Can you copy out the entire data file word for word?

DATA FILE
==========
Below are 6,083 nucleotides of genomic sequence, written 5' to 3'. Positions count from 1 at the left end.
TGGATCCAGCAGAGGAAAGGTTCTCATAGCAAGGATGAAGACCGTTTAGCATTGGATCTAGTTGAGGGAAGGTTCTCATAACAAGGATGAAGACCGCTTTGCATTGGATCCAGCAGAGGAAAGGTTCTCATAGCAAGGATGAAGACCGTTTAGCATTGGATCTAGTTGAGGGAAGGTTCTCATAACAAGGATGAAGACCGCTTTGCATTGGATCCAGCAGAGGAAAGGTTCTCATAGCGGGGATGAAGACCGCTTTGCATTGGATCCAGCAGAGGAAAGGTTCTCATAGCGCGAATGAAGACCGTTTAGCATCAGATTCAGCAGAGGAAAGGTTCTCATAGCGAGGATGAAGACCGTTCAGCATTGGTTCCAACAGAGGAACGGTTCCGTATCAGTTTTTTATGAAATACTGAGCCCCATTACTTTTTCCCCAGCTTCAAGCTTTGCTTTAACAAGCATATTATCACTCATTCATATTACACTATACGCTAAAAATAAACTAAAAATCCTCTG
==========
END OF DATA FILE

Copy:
Below are 6,083 nucleotides of genomic sequence, written 5' to 3'. Positions count from 1 at the left end.
TGGATCCAGCAGAGGAAAGGTTCTCATAGCAAGGATGAAGACCGTTTAGCATTGGATCTAGTTGAGGGAAGGTTCTCATAACAAGGATGAAGACCGCTTTGCATTGGATCCAGCAGAGGAAAGGTTCTCATAGCAAGGATGAAGACCGTTTAGCATTGGATCTAGTTGAGGGAAGGTTCTCATAACAAGGATGAAGACCGCTTTGCATTGGATCCAGCAGAGGAAAGGTTCTCATAGCGGGGATGAAGACCGCTTTGCATTGGATCCAGCAGAGGAAAGGTTCTCATAGCGCGAATGAAGACCGTTTAGCATCAGATTCAGCAGAGGAAAGGTTCTCATAGCGAGGATGAAGACCGTTCAGCATTGGTTCCAACAGAGGAACGGTTCCGTATCAGTTTTTTATGAAATACTGAGCCCCATTACTTTTTCCCCAGCTTCAAGCTTTGCTTTAACAAGCATATTATCACTCATTCATATTACACTATACGCTAAAAATAAACTAAAAATCCTCTG